22. 22. The system for managing a plurality of content items according to claim 16, wherein the plurality of content items includes audio content and wherein the metadata is generated when the audio content is produced.
  23. 23. The system for managing a plurality of content items according to claim 16, wherein the plurality of content items includes multiple versions of at least one of the plurality of content items.
  24. 24. The system for managing a plurality of content items according to claim 23, wherein metadata is generated for each of the multiple versions of the at least one of the plurality of content items.
  25. 25. The system for managing a plurality of content items according to claim 16, wherein the plurality of content items includes content items generated at selected intervals during production of said content items.
  26. 26. The system for managing a plurality of content items according to claim 16, wherein the plurality of content items includes audio data.
  27. 27. The system for managing a plurality of content items according to claim 16, wherein the plurality of content items includes video data.
  28. 28. The system for managing a plurality of content items according to claim 16, wherein the ingest station automatically generates the metadata corresponding to each of the plurality of content items.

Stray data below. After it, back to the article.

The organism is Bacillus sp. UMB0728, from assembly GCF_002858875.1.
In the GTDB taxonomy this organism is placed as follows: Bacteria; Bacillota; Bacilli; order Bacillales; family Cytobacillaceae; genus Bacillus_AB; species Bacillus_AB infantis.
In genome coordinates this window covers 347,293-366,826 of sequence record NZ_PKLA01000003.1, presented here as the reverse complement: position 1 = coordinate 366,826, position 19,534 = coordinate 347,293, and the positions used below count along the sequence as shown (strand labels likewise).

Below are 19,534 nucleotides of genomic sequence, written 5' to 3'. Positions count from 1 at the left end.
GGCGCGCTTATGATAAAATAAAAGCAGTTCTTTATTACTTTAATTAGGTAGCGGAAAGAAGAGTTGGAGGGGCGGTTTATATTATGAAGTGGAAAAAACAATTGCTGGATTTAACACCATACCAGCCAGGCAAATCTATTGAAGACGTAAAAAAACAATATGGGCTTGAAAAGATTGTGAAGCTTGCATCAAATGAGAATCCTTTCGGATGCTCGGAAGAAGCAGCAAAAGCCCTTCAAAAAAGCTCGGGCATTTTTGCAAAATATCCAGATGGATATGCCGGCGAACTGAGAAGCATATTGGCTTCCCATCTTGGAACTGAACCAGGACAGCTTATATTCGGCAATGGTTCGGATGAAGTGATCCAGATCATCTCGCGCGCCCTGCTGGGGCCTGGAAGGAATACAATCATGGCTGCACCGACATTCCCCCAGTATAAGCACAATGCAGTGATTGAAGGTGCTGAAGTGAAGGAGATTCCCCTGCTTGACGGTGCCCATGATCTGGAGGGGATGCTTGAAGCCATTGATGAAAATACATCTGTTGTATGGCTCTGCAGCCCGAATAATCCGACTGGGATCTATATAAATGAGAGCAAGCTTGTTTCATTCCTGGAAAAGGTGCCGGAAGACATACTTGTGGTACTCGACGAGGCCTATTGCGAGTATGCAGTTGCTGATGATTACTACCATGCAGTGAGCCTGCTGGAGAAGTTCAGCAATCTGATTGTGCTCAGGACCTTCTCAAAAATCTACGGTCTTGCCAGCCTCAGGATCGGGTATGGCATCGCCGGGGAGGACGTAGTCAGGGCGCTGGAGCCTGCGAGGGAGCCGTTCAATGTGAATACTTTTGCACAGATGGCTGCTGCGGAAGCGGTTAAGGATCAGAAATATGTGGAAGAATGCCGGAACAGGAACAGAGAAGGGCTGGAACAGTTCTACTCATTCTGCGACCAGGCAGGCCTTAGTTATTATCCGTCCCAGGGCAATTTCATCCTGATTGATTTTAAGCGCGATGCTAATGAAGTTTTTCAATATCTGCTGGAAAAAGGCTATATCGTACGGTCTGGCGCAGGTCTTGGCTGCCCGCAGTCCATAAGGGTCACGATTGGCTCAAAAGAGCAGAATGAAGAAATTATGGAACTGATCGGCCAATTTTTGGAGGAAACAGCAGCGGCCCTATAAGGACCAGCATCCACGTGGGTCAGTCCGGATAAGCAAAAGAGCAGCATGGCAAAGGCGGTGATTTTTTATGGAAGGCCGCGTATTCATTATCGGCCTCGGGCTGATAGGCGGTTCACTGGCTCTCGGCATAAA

29. 29. The system for managing a plurality of content items according to claim 16, wherein the metadata is associated with the corresponding content items by employing a sort code.
  30. 30. The system for managing a plurality of content items according to claim 16, wherein the device for retrieving one of the plurality of content items based at least in part on the metadata retrieves the one of the plurality of content items by searching the metadata and retrieving at least one stored content item based on the results of searching the metadata.
  31. 31. The method for managing a plurality of content items according to claim 16, wherein the metadata corresponding to a particular content item is generated when the particular content item is initially recorded.
  32. 32. The method for managing a plurality of content items according to claim 16, wherein the metadata corresponding to a particular content item is generated in connection with a live recording of the particular content item.
US10109798 2002-03-29 2002-03-29 Media management system and process Abandoned US20030187820A1 (en)